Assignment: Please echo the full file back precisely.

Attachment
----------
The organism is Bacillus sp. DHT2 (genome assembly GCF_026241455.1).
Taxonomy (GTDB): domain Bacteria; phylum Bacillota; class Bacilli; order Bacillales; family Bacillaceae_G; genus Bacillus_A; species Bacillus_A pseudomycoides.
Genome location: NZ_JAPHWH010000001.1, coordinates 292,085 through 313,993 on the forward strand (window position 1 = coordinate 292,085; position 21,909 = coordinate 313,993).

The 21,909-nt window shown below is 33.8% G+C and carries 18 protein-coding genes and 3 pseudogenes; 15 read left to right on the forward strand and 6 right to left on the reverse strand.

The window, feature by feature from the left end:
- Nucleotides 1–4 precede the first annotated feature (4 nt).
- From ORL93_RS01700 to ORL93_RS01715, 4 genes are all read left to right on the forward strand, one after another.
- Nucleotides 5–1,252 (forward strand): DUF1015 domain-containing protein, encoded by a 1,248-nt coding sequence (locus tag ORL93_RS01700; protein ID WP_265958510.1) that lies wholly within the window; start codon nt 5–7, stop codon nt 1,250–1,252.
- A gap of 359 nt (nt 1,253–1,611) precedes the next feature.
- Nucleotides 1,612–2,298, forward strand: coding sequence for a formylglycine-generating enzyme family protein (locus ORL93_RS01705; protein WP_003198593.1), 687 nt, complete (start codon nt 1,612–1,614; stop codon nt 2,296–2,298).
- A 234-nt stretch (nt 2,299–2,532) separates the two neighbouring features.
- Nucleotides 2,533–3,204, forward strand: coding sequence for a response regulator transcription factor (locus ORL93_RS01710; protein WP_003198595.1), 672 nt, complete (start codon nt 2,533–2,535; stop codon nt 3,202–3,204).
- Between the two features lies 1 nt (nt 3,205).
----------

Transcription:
The organism is Bacillus sp. DHT2 (genome assembly GCF_026241455.1).
Taxonomy (GTDB): domain Bacteria; phylum Bacillota; class Bacilli; order Bacillales; family Bacillaceae_G; genus Bacillus_A; species Bacillus_A pseudomycoides.
Genome location: NZ_JAPHWH010000001.1, coordinates 292,085 through 313,993 on the forward strand (window position 1 = coordinate 292,085; position 21,909 = coordinate 313,993).

The 21,909-nt window shown below is 33.8% G+C and carries 18 protein-coding genes and 3 pseudogenes; 15 read left to right on the forward strand and 6 right to left on the reverse strand.

The window, feature by feature from the left end:
- Nucleotides 1–4 precede the first annotated feature (4 nt).
- From ORL93_RS01700 to ORL93_RS01715, 4 genes are all read left to right on the forward strand, one after another.
- Nucleotides 5–1,252 (forward strand): DUF1015 domain-containing protein, encoded by a 1,248-nt coding sequence (locus tag ORL93_RS01700; protein ID WP_265958510.1) that lies wholly within the window; start codon nt 5–7, stop codon nt 1,250–1,252.
- A gap of 359 nt (nt 1,253–1,611) precedes the next feature.
- Nucleotides 1,612–2,298, forward strand: coding sequence for a formylglycine-generating enzyme family protein (locus ORL93_RS01705; protein WP_003198593.1), 687 nt, complete (start codon nt 1,612–1,614; stop codon nt 2,296–2,298).
- A 234-nt stretch (nt 2,299–2,532) separates the two neighbouring features.
- Nucleotides 2,533–3,204, forward strand: coding sequence for a response regulator transcription factor (locus ORL93_RS01710; protein WP_003198595.1), 672 nt, complete (start codon nt 2,533–2,535; stop codon nt 3,202–3,204).
- Between the two features lies 1 nt (nt 3,205).